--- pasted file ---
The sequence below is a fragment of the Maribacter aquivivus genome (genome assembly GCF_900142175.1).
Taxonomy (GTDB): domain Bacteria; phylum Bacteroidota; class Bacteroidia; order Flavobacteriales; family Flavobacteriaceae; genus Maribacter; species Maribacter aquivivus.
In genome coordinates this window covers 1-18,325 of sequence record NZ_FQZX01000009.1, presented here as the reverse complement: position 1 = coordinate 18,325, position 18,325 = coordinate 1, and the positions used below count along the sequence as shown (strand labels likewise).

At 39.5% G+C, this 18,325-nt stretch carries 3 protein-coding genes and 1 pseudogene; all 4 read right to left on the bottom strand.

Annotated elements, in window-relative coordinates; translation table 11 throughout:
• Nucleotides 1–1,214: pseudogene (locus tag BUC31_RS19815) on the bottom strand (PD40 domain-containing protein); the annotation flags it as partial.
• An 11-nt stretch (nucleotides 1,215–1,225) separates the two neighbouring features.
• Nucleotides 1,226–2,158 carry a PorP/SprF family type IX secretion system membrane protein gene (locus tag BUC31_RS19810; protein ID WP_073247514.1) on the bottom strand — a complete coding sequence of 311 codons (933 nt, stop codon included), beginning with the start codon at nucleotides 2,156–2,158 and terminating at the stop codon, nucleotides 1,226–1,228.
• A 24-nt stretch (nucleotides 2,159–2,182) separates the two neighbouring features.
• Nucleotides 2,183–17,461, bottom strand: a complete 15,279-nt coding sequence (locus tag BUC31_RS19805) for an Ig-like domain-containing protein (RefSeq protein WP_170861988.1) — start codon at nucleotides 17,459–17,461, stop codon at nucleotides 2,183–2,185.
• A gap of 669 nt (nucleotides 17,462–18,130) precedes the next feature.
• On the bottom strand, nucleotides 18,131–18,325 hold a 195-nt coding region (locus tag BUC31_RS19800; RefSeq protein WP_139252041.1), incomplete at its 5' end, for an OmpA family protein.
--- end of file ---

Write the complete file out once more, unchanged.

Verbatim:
The sequence below is a fragment of the Maribacter aquivivus genome (genome assembly GCF_900142175.1).
Taxonomy (GTDB): domain Bacteria; phylum Bacteroidota; class Bacteroidia; order Flavobacteriales; family Flavobacteriaceae; genus Maribacter; species Maribacter aquivivus.
In genome coordinates this window covers 1-18,325 of sequence record NZ_FQZX01000009.1, presented here as the reverse complement: position 1 = coordinate 18,325, position 18,325 = coordinate 1, and the positions used below count along the sequence as shown (strand labels likewise).

At 39.5% G+C, this 18,325-nt stretch carries 3 protein-coding genes and 1 pseudogene; all 4 read right to left on the bottom strand.

Annotated elements, in window-relative coordinates; translation table 11 throughout:
• Nucleotides 1–1,214: pseudogene (locus tag BUC31_RS19815) on the bottom strand (PD40 domain-containing protein); the annotation flags it as partial.
• An 11-nt stretch (nucleotides 1,215–1,225) separates the two neighbouring features.
• Nucleotides 1,226–2,158 carry a PorP/SprF family type IX secretion system membrane protein gene (locus tag BUC31_RS19810; protein ID WP_073247514.1) on the bottom strand — a complete coding sequence of 311 codons (933 nt, stop codon included), beginning with the start codon at nucleotides 2,156–2,158 and terminating at the stop codon, nucleotides 1,226–1,228.
• A 24-nt stretch (nucleotides 2,159–2,182) separates the two neighbouring features.
• Nucleotides 2,183–17,461, bottom strand: a complete 15,279-nt coding sequence (locus tag BUC31_RS19805) for an Ig-like domain-containing protein (RefSeq protein WP_170861988.1) — start codon at nucleotides 17,459–17,461, stop codon at nucleotides 2,183–2,185.
• A gap of 669 nt (nucleotides 17,462–18,130) precedes the next feature.
• On the bottom strand, nucleotides 18,131–18,325 hold a 195-nt coding region (locus tag BUC31_RS19800; RefSeq protein WP_139252041.1), incomplete at its 5' end, for an OmpA family protein.